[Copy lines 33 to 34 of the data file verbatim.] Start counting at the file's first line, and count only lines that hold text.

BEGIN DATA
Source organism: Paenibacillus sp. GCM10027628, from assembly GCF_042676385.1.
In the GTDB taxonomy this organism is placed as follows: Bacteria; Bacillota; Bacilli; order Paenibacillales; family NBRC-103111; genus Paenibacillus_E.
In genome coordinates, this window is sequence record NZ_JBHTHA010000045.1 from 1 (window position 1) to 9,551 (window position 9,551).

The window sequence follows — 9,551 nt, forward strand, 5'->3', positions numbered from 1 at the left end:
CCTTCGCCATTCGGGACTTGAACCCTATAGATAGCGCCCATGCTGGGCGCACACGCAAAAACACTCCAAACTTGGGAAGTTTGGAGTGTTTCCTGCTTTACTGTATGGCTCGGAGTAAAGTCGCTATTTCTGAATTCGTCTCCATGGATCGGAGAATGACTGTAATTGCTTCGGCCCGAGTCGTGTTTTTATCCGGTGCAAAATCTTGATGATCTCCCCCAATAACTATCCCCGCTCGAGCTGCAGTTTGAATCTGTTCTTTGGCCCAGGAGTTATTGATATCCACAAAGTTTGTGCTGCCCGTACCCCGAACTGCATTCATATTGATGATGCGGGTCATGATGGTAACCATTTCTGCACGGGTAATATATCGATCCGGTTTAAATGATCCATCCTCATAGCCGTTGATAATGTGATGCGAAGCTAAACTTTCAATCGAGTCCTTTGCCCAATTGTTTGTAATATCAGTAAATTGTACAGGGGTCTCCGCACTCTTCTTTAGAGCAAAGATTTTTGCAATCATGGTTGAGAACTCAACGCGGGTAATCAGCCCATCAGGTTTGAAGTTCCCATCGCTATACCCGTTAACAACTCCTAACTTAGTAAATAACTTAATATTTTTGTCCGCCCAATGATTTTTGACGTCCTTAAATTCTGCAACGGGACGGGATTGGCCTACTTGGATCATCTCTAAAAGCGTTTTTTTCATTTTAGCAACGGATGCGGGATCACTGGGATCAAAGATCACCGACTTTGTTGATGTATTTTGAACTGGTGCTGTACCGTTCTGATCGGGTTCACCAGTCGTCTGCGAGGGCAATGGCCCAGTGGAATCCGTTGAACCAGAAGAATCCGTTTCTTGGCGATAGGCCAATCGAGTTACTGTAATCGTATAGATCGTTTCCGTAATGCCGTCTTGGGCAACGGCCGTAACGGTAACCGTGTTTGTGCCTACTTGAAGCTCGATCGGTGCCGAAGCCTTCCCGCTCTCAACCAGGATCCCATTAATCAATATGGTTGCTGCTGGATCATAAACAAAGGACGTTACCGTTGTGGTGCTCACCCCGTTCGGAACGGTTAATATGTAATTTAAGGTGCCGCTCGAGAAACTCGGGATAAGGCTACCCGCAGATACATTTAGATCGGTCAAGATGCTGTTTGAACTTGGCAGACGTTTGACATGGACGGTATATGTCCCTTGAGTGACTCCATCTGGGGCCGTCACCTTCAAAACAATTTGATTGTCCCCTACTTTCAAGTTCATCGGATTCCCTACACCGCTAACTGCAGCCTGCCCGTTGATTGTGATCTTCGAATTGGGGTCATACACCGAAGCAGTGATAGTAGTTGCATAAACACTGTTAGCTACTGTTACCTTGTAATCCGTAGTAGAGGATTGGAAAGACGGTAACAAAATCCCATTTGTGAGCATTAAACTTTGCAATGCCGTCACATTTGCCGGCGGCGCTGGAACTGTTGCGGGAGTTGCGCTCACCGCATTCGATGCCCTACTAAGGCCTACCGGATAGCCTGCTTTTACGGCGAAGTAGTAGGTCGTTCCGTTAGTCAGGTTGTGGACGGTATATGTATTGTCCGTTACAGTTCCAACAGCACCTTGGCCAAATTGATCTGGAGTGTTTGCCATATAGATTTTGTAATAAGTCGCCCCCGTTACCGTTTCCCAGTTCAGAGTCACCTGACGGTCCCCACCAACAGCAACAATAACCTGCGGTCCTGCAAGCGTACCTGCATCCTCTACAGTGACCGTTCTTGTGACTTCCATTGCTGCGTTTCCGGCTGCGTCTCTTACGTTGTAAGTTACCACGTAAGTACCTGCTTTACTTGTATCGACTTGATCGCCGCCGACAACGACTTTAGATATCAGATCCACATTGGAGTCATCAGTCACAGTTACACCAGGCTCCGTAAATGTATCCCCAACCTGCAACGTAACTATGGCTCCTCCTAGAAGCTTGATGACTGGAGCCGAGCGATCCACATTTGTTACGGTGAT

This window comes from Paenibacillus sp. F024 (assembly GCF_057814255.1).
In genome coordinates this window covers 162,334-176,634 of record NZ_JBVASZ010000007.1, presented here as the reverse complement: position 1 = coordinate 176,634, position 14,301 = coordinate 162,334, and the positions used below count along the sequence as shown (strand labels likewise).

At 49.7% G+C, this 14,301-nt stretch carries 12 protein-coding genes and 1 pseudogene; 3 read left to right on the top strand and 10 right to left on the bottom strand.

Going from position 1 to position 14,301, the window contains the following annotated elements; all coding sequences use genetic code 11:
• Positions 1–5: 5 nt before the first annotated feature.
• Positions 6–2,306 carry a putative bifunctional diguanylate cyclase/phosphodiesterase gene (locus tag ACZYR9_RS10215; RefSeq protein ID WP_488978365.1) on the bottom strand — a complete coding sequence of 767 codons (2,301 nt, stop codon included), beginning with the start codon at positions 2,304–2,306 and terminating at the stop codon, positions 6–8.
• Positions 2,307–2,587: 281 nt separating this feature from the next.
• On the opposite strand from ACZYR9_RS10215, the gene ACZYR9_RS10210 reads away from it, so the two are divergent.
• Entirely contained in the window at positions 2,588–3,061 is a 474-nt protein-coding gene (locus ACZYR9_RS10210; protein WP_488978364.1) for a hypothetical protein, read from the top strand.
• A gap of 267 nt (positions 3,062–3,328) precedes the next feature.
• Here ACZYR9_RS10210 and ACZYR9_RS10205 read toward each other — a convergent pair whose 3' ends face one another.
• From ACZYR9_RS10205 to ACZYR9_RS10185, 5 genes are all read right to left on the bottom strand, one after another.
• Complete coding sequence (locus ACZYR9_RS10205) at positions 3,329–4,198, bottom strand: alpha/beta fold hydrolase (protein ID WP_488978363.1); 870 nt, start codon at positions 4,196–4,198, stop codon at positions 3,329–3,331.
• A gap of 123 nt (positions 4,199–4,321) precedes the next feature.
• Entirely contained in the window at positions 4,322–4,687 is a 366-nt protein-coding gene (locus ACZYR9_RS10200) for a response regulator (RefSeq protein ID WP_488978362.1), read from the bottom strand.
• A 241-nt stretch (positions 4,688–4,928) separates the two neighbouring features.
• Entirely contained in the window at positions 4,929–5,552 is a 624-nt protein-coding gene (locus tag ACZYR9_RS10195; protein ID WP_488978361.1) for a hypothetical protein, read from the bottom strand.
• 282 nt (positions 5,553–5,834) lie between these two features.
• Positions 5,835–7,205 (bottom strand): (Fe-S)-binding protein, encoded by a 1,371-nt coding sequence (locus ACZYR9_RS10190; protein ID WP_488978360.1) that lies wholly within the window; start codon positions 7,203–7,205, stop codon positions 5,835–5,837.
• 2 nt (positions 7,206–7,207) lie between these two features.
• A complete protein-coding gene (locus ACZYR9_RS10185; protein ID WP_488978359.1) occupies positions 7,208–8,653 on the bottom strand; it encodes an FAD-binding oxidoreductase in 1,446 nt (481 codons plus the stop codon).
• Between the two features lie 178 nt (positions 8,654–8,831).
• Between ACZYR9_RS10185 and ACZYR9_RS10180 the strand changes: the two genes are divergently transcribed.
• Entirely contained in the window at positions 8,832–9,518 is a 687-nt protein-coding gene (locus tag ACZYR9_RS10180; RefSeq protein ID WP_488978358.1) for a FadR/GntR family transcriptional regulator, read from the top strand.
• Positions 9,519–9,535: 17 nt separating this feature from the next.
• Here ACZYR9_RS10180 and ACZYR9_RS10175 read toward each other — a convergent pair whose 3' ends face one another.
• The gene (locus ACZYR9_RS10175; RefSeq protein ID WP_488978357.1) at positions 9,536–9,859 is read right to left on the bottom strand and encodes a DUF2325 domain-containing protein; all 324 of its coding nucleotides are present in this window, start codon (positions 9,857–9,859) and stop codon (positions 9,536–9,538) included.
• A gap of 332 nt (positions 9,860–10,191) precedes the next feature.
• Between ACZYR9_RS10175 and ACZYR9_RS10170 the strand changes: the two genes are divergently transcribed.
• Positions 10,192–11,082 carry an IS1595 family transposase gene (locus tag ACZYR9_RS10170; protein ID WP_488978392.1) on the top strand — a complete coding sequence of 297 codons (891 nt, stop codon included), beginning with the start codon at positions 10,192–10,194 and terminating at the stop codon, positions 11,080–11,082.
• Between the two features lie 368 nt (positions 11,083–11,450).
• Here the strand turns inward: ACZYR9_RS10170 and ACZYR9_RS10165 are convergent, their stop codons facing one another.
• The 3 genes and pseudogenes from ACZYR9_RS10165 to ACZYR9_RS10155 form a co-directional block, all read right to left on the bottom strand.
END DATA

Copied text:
• A gap of 332 nt (positions 9,860–10,191) precedes the next feature.
• Between ACZYR9_RS10175 and ACZYR9_RS10170 the strand changes: the two genes are divergently transcribed.